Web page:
New drug application for regulatory approval of exenatide for the treatment of type 2 diabetes

Amylin Pharmaceuticals, Inc., and Eli Lilly and Company today announced the submission of a New Drug Application (NDA) to the U.S. Food and Drug Administration (FDA) for regulatory approval of exenatide.

Exenatide is the first in a new class of medicines known as incretin mimetics under investigation for the treatment of type 2 diabetes. In clinical trials, exenatide has demonstrated reductions in blood sugar and improvements in markers of beta cell function. Patients in exenatide studies also lost weight.

"The submission of the exenatide NDA is a significant milestone both for Amylin Pharmaceuticals and for our collaboration with Eli Lilly and Company," said Ginger Graham, president and CEO, Amylin Pharmaceuticals. "This NDA includes data on more than 1,800 subjects treated with exenatide. We believe the application provides the FDA with the necessary information to evaluate exenatide for use as a new therapeutic option for people living with type 2 diabetes."

"The rapid increase in the prevalence of diabetes and the need for innovative new treatments has never been more critical than it is today," said John C. Lechleiter, Ph.D., executive vice president of pharmaceutical operations, Eli Lilly and Company. "Many patients with type 2 diabetes are struggling to control their blood sugar and, even with current oral therapies, find that they cannot reach their treatment goals. If approved, we believe exenatide could offer an important and novel treatment option for people with type 2 diabetes."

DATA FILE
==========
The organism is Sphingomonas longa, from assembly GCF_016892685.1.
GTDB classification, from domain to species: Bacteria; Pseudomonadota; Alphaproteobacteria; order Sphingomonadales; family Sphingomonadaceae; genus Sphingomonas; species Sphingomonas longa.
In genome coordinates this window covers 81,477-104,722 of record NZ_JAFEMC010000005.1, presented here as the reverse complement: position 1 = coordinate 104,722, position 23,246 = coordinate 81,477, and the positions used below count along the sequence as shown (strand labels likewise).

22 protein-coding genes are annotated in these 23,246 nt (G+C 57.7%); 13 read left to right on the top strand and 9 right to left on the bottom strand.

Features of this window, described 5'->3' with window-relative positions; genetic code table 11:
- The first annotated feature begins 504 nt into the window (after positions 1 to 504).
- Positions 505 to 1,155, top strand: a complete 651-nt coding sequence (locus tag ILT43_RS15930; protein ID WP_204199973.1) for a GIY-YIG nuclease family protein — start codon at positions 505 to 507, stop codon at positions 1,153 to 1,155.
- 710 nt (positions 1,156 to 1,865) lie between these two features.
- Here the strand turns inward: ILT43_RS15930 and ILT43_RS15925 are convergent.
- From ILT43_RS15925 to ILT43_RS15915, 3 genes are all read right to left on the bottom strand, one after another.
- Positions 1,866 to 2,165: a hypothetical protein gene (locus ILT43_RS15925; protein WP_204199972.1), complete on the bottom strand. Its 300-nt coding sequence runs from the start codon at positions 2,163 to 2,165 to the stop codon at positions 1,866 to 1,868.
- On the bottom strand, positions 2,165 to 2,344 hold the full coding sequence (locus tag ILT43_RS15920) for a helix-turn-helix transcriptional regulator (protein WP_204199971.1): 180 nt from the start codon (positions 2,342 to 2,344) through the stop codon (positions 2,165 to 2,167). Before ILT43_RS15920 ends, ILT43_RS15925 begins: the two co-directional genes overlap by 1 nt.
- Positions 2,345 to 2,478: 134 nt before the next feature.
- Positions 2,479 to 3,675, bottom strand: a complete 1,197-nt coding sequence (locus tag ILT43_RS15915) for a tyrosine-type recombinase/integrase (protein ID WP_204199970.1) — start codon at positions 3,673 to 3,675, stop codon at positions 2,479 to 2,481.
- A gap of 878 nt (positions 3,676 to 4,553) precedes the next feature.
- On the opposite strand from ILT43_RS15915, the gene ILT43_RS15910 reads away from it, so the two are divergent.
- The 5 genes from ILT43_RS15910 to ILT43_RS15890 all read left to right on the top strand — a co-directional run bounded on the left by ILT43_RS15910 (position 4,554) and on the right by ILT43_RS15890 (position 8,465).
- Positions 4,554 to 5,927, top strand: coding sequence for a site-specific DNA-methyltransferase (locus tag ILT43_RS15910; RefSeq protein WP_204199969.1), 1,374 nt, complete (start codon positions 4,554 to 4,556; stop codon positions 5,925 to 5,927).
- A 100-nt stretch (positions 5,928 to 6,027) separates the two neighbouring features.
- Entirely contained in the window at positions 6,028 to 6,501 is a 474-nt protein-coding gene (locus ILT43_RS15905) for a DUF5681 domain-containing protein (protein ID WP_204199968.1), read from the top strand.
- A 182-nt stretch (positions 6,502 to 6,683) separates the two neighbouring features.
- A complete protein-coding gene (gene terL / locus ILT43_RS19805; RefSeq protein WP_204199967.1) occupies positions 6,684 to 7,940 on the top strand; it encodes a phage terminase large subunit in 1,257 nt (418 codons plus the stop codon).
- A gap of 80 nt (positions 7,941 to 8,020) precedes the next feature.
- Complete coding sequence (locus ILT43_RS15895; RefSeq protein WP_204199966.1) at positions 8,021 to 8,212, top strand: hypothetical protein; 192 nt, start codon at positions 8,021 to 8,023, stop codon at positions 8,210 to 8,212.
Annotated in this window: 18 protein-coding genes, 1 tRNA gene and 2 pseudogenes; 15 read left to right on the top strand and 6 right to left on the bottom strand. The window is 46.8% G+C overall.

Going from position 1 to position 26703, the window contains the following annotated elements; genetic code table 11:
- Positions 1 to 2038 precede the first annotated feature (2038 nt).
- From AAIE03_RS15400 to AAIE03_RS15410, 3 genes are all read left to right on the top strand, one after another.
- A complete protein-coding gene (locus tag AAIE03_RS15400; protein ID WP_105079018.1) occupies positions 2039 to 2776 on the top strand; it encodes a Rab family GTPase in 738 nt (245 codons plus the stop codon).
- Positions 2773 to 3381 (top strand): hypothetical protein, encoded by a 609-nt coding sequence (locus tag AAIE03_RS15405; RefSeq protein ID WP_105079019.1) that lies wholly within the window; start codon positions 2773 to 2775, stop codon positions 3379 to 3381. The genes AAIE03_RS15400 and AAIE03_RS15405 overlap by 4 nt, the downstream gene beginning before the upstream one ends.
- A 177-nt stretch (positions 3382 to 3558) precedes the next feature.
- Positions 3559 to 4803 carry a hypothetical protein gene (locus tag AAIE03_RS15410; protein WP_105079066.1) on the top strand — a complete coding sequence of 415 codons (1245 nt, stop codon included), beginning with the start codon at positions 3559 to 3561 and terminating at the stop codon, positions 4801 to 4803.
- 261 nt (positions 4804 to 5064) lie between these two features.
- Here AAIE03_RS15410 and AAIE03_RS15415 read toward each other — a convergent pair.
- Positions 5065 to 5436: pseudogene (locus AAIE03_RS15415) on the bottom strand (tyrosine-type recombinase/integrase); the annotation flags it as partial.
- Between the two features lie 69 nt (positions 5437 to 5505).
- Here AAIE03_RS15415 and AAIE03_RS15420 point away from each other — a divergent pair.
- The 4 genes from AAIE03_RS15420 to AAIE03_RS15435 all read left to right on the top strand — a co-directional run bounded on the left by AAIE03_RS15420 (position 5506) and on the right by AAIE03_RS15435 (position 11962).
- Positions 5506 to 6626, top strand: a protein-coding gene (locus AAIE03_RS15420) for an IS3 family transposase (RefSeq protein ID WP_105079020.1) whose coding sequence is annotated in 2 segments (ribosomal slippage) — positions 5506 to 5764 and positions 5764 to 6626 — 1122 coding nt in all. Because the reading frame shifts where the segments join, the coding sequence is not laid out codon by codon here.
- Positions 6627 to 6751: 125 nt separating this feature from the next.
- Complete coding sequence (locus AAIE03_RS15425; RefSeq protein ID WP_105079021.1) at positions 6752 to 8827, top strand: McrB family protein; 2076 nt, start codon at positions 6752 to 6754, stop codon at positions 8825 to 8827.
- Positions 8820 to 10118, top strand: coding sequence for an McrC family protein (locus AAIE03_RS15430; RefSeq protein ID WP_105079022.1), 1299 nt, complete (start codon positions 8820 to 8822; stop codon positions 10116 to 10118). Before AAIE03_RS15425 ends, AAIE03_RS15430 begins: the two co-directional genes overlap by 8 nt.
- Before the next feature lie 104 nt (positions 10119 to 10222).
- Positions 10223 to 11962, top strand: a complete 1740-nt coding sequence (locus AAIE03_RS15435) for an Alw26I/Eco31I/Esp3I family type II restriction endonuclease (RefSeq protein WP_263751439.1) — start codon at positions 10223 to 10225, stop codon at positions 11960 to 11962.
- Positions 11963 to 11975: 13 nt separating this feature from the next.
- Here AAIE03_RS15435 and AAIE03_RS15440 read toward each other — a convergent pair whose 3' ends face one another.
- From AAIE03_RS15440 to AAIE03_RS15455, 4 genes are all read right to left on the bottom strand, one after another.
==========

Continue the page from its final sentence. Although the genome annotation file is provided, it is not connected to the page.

The exenatide NDA is made up of three major components; chemistry and manufacturing, preclinical and clinical. The clinical component of the submission is based largely on 30-week data from three blinded pivotal trials of exenatide involving more than 1,400 patients who were unable to control their blood sugar on common oral therapies including metformin, sulfonylurea or a combination of both. The submission also includes 52-week open-label data from the extensions of these pivotal studies and from an additional open-label study. In the pivotal studies, exenatide demonstrated statistically significant, sustained reductions in average blood sugar levels as measured by hemoglobin A1c (A1C). Patients in these studies also demonstrated progressive reductions in weight, a secondary endpoint of the studies. The open-label studies demonstrated that the reductions in A1C were sustained through 52 weeks of treatment with average reductions of approximately 1.1 percent. Reductions in weight were also sustained through 52 weeks of treatment with average reductions of approximately eight pounds. In addition, the exenatide data showed improvements in beta cell function, as measured by HOMA-B and proinsulin to insulin ratios, and the restoration of first-phase insulin response, a fundamental response lost early in the development of type 2 diabetes. Exenatide was generally well tolerated across the pivotal trials. The most common adverse event reported was mild to moderate nausea, which occurred primarily at initiation of therapy.

Exenatide is formulated as a sterile, injectable product that, if approved, will be delivered by a pen delivery system.

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